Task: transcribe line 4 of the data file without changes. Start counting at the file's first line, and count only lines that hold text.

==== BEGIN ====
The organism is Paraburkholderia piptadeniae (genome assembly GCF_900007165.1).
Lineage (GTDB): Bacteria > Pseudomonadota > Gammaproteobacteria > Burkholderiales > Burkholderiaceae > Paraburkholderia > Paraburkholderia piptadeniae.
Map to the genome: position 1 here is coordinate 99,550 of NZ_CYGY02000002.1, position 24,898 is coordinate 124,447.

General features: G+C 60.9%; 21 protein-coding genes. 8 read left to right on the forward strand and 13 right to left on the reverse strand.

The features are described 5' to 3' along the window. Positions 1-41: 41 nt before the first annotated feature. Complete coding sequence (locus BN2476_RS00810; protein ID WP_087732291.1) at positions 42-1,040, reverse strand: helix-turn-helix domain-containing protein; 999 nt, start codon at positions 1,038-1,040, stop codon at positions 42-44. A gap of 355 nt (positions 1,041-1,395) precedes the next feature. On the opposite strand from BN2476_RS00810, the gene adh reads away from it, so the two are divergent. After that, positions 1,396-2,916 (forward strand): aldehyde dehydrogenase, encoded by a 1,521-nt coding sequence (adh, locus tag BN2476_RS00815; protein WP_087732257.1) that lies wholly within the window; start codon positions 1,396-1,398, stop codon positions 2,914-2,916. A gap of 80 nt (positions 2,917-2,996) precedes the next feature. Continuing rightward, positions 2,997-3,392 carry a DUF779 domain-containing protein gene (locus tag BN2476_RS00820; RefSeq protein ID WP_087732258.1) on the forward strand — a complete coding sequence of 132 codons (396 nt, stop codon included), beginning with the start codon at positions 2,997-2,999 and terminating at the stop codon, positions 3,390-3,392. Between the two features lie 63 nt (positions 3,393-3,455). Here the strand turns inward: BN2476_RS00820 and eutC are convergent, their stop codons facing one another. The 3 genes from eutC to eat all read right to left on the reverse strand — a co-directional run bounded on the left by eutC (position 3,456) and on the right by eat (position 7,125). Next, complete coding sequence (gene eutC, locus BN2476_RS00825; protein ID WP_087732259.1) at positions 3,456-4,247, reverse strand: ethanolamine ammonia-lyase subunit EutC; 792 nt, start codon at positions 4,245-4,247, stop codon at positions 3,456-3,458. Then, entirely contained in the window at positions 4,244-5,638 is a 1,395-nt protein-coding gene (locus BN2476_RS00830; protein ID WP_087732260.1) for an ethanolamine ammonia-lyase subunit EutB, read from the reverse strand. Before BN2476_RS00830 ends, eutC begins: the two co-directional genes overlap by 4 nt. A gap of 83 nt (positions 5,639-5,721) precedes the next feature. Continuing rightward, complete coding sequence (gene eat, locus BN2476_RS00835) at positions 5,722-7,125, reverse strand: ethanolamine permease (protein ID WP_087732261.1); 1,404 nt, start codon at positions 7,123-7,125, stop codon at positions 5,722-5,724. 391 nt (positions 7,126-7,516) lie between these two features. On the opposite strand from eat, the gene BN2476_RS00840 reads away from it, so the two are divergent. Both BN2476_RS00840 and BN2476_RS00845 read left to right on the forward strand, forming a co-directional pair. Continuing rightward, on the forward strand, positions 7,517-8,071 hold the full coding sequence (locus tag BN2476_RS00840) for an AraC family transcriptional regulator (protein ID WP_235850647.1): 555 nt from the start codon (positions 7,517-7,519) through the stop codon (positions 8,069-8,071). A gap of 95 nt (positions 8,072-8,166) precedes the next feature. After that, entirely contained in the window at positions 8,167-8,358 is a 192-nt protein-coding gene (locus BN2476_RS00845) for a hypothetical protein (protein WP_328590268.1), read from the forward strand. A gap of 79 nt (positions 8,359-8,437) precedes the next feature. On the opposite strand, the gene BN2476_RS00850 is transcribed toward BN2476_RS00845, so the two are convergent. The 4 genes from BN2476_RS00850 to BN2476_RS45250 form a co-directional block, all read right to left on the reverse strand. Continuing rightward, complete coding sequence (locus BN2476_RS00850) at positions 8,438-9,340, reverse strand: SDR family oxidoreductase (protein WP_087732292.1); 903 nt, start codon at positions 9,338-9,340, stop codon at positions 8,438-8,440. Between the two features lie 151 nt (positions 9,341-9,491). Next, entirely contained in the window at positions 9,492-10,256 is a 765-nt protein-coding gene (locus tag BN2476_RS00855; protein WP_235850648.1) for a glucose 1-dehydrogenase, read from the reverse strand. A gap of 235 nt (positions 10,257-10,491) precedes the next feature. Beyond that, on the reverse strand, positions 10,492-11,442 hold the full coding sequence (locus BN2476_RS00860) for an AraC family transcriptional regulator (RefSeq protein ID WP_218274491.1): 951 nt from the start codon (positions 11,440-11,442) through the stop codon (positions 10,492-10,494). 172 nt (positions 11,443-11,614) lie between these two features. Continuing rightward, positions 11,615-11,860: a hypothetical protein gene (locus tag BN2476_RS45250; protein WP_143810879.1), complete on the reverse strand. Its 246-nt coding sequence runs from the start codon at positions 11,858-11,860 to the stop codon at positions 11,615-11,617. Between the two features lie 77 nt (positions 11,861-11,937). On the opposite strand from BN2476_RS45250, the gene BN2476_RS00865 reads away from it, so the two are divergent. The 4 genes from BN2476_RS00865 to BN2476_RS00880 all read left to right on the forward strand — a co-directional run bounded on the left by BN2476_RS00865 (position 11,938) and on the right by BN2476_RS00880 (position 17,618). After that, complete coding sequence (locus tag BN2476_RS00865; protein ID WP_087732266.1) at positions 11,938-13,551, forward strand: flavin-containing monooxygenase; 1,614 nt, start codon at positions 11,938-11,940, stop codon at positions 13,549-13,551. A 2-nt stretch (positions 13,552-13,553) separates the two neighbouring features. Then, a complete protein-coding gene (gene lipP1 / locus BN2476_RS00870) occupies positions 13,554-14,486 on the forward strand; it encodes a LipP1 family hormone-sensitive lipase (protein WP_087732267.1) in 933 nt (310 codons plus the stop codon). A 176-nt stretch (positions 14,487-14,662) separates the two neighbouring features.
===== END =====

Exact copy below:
General features: G+C 60.9%; 21 protein-coding genes. 8 read left to right on the forward strand and 13 right to left on the reverse strand.